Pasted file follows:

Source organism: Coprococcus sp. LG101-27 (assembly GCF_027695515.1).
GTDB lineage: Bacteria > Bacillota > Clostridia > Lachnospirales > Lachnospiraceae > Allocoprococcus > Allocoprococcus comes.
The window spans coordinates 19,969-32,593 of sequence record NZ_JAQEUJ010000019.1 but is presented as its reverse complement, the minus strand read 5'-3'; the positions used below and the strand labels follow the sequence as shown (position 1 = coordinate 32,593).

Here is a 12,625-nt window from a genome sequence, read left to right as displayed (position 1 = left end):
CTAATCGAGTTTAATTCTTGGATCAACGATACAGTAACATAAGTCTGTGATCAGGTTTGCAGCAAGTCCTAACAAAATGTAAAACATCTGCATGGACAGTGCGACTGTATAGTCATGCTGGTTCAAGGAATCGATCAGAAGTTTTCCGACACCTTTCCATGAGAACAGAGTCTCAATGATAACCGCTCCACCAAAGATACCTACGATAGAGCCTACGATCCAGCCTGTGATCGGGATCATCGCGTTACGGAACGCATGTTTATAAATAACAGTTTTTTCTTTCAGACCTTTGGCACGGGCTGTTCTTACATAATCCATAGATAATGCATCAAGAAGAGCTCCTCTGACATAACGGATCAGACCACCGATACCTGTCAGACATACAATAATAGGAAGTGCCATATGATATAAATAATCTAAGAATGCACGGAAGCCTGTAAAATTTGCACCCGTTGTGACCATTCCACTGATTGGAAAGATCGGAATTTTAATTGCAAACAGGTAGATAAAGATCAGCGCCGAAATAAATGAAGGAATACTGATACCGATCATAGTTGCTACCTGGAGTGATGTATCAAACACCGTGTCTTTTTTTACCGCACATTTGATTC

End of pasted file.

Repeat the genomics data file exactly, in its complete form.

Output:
Source organism: Coprococcus sp. LG101-27 (assembly GCF_027695515.1).
GTDB lineage: Bacteria > Bacillota > Clostridia > Lachnospirales > Lachnospiraceae > Allocoprococcus > Allocoprococcus comes.
The window spans coordinates 19,969-32,593 of sequence record NZ_JAQEUJ010000019.1 but is presented as its reverse complement, the minus strand read 5'-3'; the positions used below and the strand labels follow the sequence as shown (position 1 = coordinate 32,593).

Here is a 12,625-nt window from a genome sequence, read left to right as displayed (position 1 = left end):
CTAATCGAGTTTAATTCTTGGATCAACGATACAGTAACATAAGTCTGTGATCAGGTTTGCAGCAAGTCCTAACAAAATGTAAAACATCTGCATGGACAGTGCGACTGTATAGTCATGCTGGTTCAAGGAATCGATCAGAAGTTTTCCGACACCTTTCCATGAGAACAGAGTCTCAATGATAACCGCTCCACCAAAGATACCTACGATAGAGCCTACGATCCAGCCTGTGATCGGGATCATCGCGTTACGGAACGCATGTTTATAAATAACAGTTTTTTCTTTCAGACCTTTGGCACGGGCTGTTCTTACATAATCCATAGATAATGCATCAAGAAGAGCTCCTCTGACATAACGGATCAGACCACCGATACCTGTCAGACATACAATAATAGGAAGTGCCATATGATATAAATAATCTAAGAATGCACGGAAGCCTGTAAAATTTGCACCCGTTGTGACCATTCCACTGATTGGAAAGATCGGAATTTTAATTGCAAACAGGTAGATAAAGATCAGCGCCGAAATAAATGAAGGAATACTGATACCGATCATAGTTGCTACCTGGAGTGATGTATCAAACACCGTGTCTTTTTTTACCGCACATTTGATTC